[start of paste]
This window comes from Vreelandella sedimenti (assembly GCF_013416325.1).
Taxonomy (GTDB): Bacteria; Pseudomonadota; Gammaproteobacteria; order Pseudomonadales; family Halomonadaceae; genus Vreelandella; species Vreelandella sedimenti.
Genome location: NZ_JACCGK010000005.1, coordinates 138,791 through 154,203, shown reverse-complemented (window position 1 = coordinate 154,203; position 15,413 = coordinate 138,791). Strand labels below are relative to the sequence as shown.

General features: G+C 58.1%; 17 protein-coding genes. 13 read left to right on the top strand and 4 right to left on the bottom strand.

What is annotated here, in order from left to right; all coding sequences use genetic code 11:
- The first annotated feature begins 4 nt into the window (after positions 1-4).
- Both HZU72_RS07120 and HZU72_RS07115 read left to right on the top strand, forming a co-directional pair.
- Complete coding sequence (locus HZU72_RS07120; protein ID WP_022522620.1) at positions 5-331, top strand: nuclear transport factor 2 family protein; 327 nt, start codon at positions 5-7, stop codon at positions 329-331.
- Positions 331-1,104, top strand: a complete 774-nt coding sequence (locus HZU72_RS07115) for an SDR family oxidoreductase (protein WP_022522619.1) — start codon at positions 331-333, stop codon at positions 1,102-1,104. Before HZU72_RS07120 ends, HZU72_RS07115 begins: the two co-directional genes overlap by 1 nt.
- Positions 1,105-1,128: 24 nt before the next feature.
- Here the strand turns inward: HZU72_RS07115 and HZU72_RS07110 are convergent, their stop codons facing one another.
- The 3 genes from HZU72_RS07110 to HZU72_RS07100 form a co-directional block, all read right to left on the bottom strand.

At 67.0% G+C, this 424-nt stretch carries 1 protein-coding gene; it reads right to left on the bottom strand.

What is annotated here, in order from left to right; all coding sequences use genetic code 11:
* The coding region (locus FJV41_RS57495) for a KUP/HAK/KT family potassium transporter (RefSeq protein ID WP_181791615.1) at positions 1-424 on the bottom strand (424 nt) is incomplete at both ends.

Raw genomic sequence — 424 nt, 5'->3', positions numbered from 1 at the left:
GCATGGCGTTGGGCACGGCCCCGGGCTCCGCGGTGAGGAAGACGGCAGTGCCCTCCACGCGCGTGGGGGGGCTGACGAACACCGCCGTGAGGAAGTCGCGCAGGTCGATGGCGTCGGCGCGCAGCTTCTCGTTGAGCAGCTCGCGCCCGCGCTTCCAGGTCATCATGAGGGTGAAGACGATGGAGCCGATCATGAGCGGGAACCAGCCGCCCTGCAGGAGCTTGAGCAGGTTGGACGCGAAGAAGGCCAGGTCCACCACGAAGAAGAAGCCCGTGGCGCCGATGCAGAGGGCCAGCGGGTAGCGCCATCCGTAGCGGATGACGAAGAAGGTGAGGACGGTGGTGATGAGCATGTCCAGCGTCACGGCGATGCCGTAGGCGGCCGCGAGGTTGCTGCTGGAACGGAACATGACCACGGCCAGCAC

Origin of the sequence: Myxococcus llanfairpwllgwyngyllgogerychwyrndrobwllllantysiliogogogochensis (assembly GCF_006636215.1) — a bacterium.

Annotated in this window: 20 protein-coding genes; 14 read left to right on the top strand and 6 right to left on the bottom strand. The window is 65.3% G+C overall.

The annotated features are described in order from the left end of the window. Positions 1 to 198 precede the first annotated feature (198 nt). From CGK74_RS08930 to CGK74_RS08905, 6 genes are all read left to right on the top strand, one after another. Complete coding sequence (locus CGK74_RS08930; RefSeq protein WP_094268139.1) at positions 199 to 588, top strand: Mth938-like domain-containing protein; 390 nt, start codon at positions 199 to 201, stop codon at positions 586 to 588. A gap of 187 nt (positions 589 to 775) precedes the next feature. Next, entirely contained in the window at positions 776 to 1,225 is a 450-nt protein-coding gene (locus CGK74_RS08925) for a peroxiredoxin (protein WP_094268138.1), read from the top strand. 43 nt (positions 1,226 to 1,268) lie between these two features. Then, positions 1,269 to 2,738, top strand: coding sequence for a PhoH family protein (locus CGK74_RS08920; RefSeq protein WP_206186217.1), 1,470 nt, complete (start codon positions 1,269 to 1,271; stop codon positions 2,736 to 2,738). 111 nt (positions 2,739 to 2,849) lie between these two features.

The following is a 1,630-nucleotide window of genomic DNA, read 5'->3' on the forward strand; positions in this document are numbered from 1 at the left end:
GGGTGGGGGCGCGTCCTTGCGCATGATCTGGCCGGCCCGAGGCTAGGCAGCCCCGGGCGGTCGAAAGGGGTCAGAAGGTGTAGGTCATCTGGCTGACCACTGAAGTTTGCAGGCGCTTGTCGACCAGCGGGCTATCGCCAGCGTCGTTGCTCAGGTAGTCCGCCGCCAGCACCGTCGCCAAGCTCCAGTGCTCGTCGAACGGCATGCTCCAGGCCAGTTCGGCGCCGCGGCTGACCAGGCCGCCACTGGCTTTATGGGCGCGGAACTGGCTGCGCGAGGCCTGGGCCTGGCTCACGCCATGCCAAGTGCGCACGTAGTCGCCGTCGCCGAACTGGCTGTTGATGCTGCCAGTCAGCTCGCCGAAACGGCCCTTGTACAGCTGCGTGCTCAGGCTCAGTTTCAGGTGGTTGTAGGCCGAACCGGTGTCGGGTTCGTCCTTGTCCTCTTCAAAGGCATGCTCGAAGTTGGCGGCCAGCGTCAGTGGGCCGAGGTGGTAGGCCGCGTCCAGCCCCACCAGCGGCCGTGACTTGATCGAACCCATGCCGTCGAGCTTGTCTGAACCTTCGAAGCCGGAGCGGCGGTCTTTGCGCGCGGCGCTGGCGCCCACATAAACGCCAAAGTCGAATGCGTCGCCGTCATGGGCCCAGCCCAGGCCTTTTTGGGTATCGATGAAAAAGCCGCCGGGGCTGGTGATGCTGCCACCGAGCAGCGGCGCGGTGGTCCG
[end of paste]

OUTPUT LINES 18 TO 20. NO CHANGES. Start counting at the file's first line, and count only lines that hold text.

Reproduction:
Origin of the sequence: Myxococcus llanfairpwllgwyngyllgogerychwyrndrobwllllantysiliogogogochensis (assembly GCF_006636215.1) — a bacterium.

Annotated in this window: 20 protein-coding genes; 14 read left to right on the top strand and 6 right to left on the bottom strand. The window is 65.3% G+C overall.

The annotated features are described in order from the left end of the window. Positions 1 to 198 precede the first annotated feature (198 nt). From CGK74_RS08930 to CGK74_RS08905, 6 genes are all read left to right on the top strand, one after another. Complete coding sequence (locus CGK74_RS08930; RefSeq protein WP_094268139.1) at positions 199 to 588, top strand: Mth938-like domain-containing protein; 390 nt, start codon at positions 199 to 201, stop codon at positions 586 to 588. A gap of 187 nt (positions 589 to 775) precedes the next feature. Next, entirely contained in the window at positions 776 to 1,225 is a 450-nt protein-coding gene (locus CGK74_RS08925) for a peroxiredoxin (protein WP_094268138.1), read from the top strand. 43 nt (positions 1,226 to 1,268) lie between these two features. Then, positions 1,269 to 2,738, top strand: coding sequence for a PhoH family protein (locus CGK74_RS08920; RefSeq protein WP_206186217.1), 1,470 nt, complete (start codon positions 1,269 to 1,271; stop codon positions 2,736 to 2,738). 111 nt (positions 2,739 to 2,849) lie between these two features.